unpredictable challenges that an instructor must deal with when supervising a
trainee during line operations.
- . During the accident flight, after the A/P was disconnected, the PM
loosely followed Asiana's informal practice, which was to turn both flight
directors (F/Ds) off and then turn the PM's F/D back on when conducting a visual
approach. However, the two F/D switches were not both in the off position at the
same time. If they had been, the A/T mode would have changed to speed mode and
maintained the approach speed of 137 knots. In addition, during a visual
approach, F/D pitch and roll guidance is not needed and can be a distraction.
- More manual flight for Asiana pilots. Asiana's automation policy
emphasized the full use of all automation and did not encourage manual flight
during line operations. If the PF had been provided with more opportunity to
manually fly the 777 during training, he would most likely have better used
pitch trim, recognized that the airspeed was decaying, and taken the appropriate
corrective action of adding power. Federal Aviation Administration (FAA)
guidance and a recent US regulatory change support the need for pilots to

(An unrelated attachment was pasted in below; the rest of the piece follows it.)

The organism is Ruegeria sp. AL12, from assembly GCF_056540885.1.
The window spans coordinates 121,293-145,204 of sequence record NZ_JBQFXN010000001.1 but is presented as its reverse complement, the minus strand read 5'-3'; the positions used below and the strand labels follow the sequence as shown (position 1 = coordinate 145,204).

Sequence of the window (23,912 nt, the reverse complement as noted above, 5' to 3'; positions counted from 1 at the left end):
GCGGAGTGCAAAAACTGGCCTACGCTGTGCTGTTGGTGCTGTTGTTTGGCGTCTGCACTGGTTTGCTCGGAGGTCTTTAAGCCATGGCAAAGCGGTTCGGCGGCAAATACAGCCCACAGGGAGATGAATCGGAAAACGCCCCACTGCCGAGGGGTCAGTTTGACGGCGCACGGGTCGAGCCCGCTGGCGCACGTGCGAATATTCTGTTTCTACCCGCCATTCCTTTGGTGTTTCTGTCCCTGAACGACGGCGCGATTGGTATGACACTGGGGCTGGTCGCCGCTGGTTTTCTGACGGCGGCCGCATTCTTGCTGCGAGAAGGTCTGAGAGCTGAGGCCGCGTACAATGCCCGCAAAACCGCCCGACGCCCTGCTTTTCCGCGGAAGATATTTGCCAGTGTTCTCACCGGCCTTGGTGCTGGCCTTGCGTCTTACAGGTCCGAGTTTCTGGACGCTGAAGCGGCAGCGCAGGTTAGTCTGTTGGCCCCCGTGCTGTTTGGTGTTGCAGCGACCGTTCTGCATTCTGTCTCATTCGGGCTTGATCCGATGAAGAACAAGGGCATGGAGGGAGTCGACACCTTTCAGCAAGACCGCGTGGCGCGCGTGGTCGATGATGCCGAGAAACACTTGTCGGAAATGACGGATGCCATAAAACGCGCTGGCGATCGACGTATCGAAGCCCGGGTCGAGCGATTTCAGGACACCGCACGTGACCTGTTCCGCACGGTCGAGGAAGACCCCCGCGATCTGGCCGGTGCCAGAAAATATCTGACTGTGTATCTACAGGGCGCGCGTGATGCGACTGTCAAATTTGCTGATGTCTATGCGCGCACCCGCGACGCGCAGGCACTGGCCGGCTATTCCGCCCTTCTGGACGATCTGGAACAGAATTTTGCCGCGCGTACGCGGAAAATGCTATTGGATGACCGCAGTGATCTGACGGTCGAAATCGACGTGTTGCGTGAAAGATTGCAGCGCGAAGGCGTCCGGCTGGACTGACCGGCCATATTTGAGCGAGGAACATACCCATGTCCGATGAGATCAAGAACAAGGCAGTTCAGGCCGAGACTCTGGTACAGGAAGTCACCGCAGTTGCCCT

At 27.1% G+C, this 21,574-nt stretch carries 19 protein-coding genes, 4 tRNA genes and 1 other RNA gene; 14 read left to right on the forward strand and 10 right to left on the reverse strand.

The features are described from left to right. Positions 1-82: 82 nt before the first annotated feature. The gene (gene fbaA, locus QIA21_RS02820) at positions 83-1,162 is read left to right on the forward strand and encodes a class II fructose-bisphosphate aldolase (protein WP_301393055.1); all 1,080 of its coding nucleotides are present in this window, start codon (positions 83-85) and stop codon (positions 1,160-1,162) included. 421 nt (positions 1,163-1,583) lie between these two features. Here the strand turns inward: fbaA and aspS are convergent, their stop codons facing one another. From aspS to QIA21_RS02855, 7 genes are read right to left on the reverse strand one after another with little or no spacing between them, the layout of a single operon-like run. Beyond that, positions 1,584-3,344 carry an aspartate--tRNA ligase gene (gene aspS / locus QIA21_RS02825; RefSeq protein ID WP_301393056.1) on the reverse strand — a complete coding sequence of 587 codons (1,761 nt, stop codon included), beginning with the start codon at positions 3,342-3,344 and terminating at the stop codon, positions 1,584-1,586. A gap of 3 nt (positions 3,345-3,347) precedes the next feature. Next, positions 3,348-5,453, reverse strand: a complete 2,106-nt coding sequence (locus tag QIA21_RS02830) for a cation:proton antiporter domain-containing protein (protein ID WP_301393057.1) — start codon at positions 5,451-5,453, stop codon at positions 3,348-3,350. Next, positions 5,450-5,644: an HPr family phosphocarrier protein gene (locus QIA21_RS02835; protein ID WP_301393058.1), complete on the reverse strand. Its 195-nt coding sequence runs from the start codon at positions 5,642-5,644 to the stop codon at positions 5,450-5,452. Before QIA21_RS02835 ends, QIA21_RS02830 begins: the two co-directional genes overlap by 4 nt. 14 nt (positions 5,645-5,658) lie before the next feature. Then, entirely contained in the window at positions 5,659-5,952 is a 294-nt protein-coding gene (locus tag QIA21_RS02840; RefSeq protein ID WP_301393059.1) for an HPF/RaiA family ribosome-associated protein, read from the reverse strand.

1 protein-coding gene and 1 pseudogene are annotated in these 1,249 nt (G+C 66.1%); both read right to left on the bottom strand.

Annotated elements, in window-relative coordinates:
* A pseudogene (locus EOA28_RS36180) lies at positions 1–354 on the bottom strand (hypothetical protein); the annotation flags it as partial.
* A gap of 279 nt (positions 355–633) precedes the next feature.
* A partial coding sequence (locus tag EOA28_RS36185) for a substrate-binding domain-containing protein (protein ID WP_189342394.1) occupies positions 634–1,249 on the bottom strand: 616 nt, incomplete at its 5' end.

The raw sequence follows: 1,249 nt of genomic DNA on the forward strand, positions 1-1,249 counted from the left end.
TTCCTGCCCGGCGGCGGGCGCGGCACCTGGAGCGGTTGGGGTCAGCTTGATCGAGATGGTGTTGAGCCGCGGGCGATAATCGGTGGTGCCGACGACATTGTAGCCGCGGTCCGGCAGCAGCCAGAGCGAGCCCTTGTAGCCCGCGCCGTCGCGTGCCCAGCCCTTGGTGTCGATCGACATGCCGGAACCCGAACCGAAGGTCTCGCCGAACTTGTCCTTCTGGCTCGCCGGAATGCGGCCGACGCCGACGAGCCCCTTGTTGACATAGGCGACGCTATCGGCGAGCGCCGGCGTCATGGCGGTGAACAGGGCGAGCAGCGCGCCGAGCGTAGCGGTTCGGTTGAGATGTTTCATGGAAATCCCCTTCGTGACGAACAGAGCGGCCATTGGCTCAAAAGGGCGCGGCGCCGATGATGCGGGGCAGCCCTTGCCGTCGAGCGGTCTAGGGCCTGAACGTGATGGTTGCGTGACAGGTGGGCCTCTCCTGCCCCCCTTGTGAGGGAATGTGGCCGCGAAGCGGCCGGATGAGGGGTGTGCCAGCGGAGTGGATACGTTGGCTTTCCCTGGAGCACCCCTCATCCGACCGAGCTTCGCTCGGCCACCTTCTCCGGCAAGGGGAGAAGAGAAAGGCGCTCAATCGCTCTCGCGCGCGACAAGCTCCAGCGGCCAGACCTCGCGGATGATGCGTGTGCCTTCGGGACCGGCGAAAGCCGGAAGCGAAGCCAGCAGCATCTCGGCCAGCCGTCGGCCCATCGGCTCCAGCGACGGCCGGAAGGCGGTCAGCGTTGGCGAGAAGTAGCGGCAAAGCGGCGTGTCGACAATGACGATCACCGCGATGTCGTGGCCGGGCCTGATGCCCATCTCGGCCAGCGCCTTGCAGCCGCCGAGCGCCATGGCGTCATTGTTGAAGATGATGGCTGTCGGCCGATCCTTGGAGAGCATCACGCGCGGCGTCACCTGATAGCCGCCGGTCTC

regularly perform manual flight so that their airplane handling skills do not
- A context-dependent low energy alert. The airplane was equipped with
a low airspeed alerting system that was designed to alert flight crews to low
airspeed in the cruise phase of flight for the purpose of stall avoidance.
However, this accident demonstrates that existing low airspeed alert systems
that are designed to provide pilots with redundant aural and visual warning of
impending hazardous low airspeed conditions may be ineffective when they are
developed for one phase of flight (e.g., cruise) and are not adequately tailored
to reflect conditions that may be important in another phase of flight (e.g.,
approach). During the approach phase of flight, a low airspeed alert may need to
be designed so that its activation threshold takes airspeed (kinetic energy),
altitude (potential energy), and engine response time into account.
- Research that examines the injury potential from significant lateral
forces in airplane crashes and the mechanism that produces high thoracic spinal